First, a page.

In 2028 Detroit, when Alex Murphy, a loving husband, father and good cop, is critically injured in the line of duty, the multinational conglomerate OmniCorp sees their chance for a part-man, part-robot police officer.
In the near future, crime is patrolled by a mechanized police force. When one police droid, Chappie, is stolen and given new programming, he becomes the first robot with the ability to think and feel for himself.
The year is 2028 and multinational conglomerate OmniCorp is at the center of robot technology. Overseas, their drones have been used by the military for years - and it's meant billions for OmniCorp's bottom line. Now OmniCorp wants to bring their controversial technology to the home front, and they see a golden opportunity to do it. When Alex Murphy (Joel Kinnaman) - a loving husband, father and good cop doing his best to stem the tide of crime and corruption in Detroit - is critically injured in the line of duty, OmniCorp sees their chance for a part-man, part-robot police officer. OmniCorp envisions a RoboCop in every city and even more billions for their shareholders, but they never counted on one thing: there is still a man inside the machine pursuing justice.Written by
Sony Pictures Entertainment
During production of the film, José Padilha phoned friend and fellow Brazilian Director Fernando Meirelles to confide in him his frustration in the lack of creative control he was allowed by the studio for the project. Padilha estimated that for every ten ideas he brought to the project, the studio refused nine, and went on to the describe the making of the film as "The worst experience of his life". When word of this conversation became public, in an effort to appease the studio, Padilha released counter statements expressing satisfaction with the film. See more »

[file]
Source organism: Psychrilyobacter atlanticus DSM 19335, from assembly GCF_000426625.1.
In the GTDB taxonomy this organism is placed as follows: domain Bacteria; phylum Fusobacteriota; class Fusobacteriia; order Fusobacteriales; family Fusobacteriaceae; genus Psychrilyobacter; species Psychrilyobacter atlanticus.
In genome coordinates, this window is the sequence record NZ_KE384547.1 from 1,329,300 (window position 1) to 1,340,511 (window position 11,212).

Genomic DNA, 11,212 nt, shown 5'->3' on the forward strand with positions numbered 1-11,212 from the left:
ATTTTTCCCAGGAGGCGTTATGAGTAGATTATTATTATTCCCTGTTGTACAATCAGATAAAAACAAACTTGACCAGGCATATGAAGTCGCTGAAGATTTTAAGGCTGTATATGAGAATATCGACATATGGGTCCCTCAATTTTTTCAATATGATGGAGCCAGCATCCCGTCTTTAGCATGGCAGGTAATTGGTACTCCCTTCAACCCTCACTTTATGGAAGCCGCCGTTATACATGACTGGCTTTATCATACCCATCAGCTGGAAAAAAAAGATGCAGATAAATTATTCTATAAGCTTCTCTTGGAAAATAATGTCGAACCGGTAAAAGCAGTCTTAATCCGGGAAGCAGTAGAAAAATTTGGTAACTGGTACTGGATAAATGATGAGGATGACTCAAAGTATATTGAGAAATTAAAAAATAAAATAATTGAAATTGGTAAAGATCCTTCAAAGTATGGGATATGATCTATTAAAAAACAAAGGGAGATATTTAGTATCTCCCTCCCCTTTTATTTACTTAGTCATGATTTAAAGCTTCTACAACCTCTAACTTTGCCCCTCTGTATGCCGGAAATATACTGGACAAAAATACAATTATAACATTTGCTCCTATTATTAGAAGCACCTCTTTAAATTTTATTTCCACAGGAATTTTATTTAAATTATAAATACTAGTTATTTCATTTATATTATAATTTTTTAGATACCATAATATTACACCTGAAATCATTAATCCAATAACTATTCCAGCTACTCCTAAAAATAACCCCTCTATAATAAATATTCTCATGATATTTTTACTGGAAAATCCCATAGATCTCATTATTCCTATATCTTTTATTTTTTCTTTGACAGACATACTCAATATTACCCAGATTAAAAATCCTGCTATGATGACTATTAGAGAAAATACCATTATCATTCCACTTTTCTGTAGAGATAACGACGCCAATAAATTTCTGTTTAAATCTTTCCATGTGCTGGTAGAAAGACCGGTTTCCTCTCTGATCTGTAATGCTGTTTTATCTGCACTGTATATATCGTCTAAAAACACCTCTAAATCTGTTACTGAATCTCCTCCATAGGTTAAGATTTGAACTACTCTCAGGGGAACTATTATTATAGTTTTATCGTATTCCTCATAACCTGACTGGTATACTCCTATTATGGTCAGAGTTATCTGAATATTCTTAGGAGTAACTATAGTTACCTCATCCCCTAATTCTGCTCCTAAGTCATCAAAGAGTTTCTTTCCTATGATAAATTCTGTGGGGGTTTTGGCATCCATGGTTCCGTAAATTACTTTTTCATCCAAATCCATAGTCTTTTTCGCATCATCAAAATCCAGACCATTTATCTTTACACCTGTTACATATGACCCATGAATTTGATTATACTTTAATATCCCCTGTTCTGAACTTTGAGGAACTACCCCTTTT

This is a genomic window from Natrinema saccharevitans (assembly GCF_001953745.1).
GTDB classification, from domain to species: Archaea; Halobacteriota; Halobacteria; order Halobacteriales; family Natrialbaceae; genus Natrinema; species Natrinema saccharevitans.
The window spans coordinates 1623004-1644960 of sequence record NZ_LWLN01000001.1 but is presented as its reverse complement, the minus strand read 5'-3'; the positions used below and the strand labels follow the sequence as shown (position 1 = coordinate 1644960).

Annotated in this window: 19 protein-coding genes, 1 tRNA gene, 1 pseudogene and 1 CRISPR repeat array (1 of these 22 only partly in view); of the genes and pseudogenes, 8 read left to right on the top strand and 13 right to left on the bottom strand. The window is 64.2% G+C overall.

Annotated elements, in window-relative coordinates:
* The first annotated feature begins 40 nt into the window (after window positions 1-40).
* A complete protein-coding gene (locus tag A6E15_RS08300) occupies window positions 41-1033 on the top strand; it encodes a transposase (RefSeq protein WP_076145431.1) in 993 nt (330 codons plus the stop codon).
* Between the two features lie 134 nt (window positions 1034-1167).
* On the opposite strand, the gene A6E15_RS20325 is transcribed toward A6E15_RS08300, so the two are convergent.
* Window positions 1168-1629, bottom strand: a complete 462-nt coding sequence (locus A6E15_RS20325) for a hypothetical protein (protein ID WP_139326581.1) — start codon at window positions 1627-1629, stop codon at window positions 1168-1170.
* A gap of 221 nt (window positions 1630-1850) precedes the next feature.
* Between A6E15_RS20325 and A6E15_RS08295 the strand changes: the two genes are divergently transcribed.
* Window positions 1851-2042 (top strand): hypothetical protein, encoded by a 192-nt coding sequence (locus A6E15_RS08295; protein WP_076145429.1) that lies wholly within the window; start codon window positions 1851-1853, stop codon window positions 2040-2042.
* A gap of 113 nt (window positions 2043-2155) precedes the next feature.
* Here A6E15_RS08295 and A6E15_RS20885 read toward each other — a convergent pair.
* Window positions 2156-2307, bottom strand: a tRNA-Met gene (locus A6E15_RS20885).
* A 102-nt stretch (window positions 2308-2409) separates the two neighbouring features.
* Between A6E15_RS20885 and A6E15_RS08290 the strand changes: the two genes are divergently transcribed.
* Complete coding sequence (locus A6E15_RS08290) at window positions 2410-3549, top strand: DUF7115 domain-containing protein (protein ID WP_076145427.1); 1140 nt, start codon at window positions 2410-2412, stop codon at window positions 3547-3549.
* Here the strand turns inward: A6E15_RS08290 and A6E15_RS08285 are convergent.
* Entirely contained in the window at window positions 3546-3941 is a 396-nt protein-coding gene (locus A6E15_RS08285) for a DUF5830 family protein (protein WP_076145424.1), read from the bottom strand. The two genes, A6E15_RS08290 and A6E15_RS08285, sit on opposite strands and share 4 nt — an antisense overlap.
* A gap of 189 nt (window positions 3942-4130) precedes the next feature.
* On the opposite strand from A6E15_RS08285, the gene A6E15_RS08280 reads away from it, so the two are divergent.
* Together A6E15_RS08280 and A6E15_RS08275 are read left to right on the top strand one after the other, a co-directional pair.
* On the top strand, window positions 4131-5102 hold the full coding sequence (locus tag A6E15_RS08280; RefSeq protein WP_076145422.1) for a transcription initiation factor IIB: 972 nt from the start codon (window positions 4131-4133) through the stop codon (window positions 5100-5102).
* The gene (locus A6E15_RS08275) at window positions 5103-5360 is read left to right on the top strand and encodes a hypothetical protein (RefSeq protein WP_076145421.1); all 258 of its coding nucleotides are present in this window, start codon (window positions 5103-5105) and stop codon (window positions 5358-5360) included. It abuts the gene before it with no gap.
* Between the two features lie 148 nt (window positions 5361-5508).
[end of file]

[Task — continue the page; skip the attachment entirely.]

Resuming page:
In the scene where Murphy and Lewis attempt to trick Antoine Vallon into believing that they are buying weapons, he gets a phone call from the two corrupt cops to inform him of their true identity, he then orders his men to kill them both without any moral issues and the gunfight ensues. Yet in a scene a few minutes later, where the two corrupt cops meet with Vallon to discuss killing the two of them at the hospital, he is suddenly fearful of killing police officers, "Kill a cop, look over my shoulder the rest of my life." See more »
This, my friends, is the future of American justice. How many like Thomas King will pay for their crimes now that RoboCop is here? Yes, let's not shy away from what this means, people. Men weren't up to the task, but Alex Murphy, a robot cop, was.
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The audio of the MGM logo is replaced by vocal effects generated by Samuel L. Jackson before the film begins with him exercising his voice before going on air. See more »
By 7, it really means a 7.5/10. Not sure what's with the negative reviews, but I enjoyed the movie very much. It's well-executed and the direction was clear and crisp. There's no distinct feel-good actions scenes because the pacing is kept constant throughout and I don't see why there's an issue with the pacing being that way. It's hardly flat, it's just a very honest, straight- flushed story-telling, and it fits the themes that are underscored by the movie. Alex Murphy is a reluctant hero and he's ultimately a father and a husband whose personal agenda serves as his existential core. I like how these themes are teased out and zoomed in upon throughout the movie. Also, there are some absolutely delicious production details and CGIs that are just absolutely feasts to the eye. Not to mention the superb cast and the wonderful performances. I think this is a honest and loyal reboot that will appeal to fans of Robocop who fell in love with the story precisely for the moralistic themes it explores.
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